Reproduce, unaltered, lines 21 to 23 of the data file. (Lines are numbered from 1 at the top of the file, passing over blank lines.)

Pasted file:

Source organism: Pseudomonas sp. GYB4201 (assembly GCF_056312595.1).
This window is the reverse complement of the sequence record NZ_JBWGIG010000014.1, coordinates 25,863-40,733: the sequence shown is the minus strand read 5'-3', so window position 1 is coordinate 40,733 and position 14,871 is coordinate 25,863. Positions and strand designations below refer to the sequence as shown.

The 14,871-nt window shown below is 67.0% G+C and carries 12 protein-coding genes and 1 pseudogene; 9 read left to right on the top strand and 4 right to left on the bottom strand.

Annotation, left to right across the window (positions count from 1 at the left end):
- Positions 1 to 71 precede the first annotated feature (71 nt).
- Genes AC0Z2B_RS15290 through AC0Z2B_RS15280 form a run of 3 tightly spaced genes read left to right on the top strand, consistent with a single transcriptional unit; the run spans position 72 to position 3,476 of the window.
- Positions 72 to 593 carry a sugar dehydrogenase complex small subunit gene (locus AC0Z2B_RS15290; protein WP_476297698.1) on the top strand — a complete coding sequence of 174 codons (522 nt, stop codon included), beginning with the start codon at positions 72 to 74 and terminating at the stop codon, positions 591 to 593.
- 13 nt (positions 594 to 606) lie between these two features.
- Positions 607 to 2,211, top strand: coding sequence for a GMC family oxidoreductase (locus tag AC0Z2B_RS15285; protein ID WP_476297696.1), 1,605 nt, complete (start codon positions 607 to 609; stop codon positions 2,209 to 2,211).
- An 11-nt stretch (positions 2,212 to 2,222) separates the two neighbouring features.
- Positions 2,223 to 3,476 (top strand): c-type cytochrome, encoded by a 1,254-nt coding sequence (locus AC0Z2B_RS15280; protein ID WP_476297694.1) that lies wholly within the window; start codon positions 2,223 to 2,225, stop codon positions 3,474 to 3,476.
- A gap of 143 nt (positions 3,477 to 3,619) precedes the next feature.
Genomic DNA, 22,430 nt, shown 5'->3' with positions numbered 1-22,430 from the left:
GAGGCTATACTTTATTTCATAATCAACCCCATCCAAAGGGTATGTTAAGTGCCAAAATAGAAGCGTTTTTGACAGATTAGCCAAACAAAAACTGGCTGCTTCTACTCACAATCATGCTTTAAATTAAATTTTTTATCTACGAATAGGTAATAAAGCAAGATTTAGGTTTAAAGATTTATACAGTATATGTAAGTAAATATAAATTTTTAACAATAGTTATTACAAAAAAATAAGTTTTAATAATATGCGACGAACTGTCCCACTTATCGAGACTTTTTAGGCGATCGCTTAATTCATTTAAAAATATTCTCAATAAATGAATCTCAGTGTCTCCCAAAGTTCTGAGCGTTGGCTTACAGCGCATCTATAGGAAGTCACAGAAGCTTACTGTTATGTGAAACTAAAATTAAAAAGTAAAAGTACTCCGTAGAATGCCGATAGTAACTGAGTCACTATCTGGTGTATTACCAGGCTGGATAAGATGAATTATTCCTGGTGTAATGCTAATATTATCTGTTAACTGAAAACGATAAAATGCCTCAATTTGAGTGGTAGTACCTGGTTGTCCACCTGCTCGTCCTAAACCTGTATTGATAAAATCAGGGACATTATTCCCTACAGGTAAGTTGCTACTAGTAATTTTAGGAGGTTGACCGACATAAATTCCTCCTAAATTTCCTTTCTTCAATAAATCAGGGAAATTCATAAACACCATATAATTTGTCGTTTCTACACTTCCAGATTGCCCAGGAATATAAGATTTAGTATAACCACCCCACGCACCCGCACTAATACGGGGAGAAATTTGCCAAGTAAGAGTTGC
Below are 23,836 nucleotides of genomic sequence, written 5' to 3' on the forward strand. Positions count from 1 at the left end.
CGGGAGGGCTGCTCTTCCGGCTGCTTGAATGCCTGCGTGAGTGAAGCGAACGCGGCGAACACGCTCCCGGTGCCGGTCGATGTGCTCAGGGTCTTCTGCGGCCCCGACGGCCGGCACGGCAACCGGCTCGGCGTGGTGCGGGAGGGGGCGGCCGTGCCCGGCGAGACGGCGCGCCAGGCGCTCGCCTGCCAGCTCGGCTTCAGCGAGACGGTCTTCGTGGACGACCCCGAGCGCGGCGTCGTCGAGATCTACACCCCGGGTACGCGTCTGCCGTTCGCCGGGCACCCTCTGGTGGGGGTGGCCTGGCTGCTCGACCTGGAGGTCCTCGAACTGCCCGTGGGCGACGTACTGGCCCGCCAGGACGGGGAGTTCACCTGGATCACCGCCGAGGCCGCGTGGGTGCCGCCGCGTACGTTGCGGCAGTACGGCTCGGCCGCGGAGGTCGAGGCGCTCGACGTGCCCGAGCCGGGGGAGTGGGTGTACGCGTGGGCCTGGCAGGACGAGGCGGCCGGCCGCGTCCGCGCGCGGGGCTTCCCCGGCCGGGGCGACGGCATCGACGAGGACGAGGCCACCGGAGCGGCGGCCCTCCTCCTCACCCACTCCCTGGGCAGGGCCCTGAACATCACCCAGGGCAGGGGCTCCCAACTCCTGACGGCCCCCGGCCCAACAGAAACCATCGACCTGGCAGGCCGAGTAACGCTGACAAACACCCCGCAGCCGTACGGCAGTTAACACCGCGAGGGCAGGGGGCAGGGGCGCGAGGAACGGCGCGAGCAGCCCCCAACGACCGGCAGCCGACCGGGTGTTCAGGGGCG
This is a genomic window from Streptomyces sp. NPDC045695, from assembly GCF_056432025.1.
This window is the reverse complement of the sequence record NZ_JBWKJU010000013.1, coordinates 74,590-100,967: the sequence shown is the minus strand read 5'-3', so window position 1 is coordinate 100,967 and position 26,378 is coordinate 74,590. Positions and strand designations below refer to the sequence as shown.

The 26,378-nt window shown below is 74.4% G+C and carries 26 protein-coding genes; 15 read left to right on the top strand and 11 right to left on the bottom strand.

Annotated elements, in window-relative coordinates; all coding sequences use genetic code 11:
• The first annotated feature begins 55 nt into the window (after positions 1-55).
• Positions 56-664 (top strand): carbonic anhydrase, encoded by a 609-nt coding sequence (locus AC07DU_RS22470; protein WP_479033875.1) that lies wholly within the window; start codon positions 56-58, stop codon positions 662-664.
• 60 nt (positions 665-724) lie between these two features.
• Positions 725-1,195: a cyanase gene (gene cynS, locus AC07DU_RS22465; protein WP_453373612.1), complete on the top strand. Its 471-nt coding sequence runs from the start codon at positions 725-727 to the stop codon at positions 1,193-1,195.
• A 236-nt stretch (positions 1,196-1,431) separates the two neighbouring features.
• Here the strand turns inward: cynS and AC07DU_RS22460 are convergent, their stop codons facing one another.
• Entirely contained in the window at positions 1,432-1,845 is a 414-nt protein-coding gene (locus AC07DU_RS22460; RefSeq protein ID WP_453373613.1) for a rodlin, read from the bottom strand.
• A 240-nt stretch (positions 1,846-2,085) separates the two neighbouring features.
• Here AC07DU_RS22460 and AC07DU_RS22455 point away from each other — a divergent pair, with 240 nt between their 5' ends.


• The first annotated feature begins 55 nt into the window (after positions 1-55).
• Positions 56-664 (top strand): carbonic anhydrase, encoded by a 609-nt coding sequence (locus AC07DU_RS22470; protein WP_479033875.1) that lies wholly within the window; start codon positions 56-58, stop codon positions 662-664.
• 60 nt (positions 665-724) lie between these two features.